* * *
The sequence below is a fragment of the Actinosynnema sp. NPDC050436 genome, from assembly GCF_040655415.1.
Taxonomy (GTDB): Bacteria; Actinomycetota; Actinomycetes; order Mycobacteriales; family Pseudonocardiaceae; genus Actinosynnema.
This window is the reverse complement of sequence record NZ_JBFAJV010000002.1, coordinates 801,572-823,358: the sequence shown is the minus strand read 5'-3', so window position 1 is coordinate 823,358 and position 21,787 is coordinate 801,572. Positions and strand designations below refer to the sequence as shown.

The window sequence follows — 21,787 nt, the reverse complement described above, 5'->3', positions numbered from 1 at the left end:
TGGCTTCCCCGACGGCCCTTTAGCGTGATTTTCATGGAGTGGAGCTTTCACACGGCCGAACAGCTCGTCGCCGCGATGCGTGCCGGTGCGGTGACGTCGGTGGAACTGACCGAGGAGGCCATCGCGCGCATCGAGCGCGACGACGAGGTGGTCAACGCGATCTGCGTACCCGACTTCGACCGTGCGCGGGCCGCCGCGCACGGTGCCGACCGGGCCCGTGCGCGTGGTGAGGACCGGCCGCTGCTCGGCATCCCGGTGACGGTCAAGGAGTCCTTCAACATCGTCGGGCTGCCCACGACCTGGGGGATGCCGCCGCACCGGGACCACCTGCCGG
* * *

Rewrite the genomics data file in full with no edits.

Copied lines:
The sequence below is a fragment of the Actinosynnema sp. NPDC050436 genome, from assembly GCF_040655415.1.
Taxonomy (GTDB): Bacteria; Actinomycetota; Actinomycetes; order Mycobacteriales; family Pseudonocardiaceae; genus Actinosynnema.
This window is the reverse complement of sequence record NZ_JBFAJV010000002.1, coordinates 801,572-823,358: the sequence shown is the minus strand read 5'-3', so window position 1 is coordinate 823,358 and position 21,787 is coordinate 801,572. Positions and strand designations below refer to the sequence as shown.

The window sequence follows — 21,787 nt, the reverse complement described above, 5'->3', positions numbered from 1 at the left end:
TGGCTTCCCCGACGGCCCTTTAGCGTGATTTTCATGGAGTGGAGCTTTCACACGGCCGAACAGCTCGTCGCCGCGATGCGTGCCGGTGCGGTGACGTCGGTGGAACTGACCGAGGAGGCCATCGCGCGCATCGAGCGCGACGACGAGGTGGTCAACGCGATCTGCGTACCCGACTTCGACCGTGCGCGGGCCGCCGCGCACGGTGCCGACCGGGCCCGTGCGCGTGGTGAGGACCGGCCGCTGCTCGGCATCCCGGTGACGGTCAAGGAGTCCTTCAACATCGTCGGGCTGCCCACGACCTGGGGGATGCCGCCGCACCGGGACCACCTGCCGG